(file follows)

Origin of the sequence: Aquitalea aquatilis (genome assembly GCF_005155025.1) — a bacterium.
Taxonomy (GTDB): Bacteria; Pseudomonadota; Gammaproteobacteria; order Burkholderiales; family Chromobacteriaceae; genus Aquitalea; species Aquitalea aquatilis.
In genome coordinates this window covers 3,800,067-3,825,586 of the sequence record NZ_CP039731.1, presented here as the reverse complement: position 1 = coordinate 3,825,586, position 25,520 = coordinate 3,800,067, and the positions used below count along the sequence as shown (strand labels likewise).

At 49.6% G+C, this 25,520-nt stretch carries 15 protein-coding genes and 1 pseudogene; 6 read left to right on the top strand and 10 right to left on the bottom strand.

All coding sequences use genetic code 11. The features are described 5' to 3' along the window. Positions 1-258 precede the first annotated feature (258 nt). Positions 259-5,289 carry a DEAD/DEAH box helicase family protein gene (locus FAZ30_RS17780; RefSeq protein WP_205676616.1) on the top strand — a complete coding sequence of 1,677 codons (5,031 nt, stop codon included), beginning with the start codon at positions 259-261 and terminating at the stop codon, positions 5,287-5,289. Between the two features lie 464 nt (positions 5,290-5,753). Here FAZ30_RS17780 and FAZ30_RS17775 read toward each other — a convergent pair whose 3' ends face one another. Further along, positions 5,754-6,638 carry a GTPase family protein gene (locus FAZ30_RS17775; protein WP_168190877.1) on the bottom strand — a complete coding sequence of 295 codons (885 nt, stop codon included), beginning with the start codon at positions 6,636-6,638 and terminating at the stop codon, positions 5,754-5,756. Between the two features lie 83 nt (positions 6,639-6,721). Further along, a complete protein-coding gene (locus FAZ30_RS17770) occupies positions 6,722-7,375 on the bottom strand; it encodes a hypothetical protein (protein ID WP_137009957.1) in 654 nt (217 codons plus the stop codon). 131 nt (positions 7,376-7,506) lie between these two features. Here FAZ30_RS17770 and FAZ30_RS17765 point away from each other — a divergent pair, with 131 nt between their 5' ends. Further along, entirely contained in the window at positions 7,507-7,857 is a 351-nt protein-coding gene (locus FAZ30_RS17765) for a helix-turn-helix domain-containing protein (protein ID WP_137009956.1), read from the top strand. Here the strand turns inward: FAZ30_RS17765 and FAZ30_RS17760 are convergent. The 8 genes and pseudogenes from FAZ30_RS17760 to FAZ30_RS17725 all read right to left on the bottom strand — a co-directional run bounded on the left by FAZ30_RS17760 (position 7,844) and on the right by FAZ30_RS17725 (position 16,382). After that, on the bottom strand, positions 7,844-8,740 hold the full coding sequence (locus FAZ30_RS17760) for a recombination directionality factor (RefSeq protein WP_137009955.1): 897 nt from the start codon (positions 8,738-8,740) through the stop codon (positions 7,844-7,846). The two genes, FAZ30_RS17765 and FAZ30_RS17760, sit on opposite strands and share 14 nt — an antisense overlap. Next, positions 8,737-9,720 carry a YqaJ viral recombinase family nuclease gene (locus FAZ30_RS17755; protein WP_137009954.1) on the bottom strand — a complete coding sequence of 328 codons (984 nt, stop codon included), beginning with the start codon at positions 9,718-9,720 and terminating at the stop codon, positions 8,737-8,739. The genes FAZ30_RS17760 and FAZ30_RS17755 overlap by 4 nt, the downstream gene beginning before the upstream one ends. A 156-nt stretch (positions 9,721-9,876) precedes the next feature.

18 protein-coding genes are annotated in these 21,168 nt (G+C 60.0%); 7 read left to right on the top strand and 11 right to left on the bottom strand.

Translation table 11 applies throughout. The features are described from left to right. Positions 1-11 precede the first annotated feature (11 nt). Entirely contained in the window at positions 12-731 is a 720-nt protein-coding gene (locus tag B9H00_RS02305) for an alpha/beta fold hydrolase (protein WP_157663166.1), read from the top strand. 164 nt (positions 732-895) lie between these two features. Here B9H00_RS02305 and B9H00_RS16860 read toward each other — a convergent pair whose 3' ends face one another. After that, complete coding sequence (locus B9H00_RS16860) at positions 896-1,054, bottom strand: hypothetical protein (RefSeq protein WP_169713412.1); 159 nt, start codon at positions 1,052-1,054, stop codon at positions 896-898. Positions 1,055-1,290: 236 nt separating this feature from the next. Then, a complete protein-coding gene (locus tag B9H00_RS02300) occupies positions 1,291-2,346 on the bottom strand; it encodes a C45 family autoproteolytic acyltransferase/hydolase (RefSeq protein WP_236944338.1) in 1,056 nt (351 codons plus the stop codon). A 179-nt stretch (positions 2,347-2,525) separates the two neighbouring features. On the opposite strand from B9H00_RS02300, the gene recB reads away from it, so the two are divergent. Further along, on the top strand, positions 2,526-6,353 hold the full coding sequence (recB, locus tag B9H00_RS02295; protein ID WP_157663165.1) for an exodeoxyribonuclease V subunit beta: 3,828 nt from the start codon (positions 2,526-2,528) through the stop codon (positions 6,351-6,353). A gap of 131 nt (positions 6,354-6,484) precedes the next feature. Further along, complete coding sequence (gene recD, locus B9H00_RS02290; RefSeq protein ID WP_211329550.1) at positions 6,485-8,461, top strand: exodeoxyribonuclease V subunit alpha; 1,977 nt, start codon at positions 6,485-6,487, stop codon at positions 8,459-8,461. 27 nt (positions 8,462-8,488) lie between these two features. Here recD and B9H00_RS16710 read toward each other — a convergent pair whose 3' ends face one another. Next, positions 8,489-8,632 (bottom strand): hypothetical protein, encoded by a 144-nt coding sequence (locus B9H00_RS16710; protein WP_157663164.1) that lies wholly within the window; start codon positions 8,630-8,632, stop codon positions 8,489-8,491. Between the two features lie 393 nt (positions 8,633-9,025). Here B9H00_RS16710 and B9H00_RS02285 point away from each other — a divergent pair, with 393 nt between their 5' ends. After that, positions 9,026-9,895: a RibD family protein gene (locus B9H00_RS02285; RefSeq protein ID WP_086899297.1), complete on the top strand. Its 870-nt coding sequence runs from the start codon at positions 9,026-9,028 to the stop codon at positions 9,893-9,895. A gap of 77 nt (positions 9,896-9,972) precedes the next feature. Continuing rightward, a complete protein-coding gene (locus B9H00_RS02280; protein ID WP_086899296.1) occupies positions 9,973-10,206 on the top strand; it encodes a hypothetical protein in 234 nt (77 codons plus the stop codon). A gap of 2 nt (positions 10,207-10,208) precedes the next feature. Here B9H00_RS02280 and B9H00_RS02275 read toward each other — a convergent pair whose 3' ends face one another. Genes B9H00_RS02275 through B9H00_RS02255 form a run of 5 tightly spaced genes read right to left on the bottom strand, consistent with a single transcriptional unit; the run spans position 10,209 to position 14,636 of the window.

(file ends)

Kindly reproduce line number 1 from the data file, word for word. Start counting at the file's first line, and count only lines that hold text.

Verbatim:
Origin of the sequence: Aquitalea aquatilis (genome assembly GCF_005155025.1) — a bacterium.